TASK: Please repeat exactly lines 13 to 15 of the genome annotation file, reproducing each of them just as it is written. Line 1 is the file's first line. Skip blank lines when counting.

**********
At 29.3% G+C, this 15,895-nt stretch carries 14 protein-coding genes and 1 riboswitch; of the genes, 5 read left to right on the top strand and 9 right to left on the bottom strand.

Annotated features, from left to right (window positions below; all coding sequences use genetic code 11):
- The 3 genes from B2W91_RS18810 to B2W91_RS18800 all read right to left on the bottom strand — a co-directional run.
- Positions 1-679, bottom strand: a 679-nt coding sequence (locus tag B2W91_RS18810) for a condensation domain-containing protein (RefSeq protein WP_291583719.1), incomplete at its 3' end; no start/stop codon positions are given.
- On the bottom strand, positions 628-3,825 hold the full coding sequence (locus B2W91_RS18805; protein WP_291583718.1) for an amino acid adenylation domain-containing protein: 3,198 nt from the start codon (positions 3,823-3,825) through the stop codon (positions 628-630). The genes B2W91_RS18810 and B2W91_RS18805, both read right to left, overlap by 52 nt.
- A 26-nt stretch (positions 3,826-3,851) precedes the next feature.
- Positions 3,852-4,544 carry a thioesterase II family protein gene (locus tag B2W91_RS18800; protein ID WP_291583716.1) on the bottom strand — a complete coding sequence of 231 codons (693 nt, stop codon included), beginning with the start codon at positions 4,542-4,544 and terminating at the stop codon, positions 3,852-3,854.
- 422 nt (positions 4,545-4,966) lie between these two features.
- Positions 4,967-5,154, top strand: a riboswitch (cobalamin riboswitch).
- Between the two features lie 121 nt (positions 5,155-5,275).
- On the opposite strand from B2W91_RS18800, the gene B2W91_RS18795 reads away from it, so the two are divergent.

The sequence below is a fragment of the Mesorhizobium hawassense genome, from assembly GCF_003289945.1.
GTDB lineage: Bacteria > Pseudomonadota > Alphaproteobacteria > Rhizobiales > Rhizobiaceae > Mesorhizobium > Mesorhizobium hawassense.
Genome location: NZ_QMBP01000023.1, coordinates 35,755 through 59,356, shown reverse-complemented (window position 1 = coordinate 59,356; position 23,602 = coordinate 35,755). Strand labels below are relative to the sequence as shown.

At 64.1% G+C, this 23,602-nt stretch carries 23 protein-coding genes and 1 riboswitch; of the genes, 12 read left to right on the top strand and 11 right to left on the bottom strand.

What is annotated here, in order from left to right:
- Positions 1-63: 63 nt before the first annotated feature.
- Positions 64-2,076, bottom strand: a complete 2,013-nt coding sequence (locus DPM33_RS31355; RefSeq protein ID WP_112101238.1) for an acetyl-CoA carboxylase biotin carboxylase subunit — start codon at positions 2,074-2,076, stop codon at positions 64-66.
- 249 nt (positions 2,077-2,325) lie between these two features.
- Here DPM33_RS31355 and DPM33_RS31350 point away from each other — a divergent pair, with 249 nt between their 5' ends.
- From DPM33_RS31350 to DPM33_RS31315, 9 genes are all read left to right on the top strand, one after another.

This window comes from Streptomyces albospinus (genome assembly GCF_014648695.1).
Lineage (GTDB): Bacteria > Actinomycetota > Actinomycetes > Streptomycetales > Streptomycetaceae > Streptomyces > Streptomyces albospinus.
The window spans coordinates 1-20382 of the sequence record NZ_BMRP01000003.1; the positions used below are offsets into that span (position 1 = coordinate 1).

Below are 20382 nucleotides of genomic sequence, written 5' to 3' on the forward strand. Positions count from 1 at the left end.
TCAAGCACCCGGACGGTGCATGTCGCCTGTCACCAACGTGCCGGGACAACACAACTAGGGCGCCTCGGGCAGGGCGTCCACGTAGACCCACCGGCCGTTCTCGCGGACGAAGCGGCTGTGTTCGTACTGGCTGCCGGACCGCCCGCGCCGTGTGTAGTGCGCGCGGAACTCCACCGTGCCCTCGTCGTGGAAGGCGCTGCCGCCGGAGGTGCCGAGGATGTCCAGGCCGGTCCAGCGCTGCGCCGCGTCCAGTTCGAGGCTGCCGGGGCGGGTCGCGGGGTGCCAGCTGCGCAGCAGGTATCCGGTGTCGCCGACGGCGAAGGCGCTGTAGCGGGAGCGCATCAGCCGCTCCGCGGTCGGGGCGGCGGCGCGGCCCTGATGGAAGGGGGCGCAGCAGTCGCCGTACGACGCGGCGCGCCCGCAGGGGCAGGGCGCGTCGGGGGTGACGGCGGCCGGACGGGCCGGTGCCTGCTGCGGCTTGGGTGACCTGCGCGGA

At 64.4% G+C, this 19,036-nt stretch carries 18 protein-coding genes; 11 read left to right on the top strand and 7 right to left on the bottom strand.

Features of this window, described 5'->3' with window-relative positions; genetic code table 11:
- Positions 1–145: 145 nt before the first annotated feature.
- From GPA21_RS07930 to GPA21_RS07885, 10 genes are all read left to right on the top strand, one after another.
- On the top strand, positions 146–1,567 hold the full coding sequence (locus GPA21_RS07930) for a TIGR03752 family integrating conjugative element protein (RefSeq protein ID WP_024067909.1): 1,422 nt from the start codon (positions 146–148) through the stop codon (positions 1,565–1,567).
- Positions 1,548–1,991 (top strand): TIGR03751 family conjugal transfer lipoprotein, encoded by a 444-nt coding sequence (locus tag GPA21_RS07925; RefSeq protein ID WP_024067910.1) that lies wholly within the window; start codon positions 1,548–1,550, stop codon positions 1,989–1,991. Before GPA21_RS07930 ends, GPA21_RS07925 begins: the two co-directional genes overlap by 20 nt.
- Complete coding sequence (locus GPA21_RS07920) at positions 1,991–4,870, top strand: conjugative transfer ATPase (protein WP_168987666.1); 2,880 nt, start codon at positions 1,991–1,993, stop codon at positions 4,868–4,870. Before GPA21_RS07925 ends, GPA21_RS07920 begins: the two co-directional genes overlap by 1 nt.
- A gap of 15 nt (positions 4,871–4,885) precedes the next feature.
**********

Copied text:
GTDB lineage: Bacteria > Pseudomonadota > Alphaproteobacteria > Rhizobiales > Rhizobiaceae > Mesorhizobium > Mesorhizobium hawassense.
Genome location: NZ_QMBP01000023.1, coordinates 35,755 through 59,356, shown reverse-complemented (window position 1 = coordinate 59,356; position 23,602 = coordinate 35,755). Strand labels below are relative to the sequence as shown.

At 64.1% G+C, this 23,602-nt stretch carries 23 protein-coding genes and 1 riboswitch; of the genes, 12 read left to right on the top strand and 11 right to left on the bottom strand.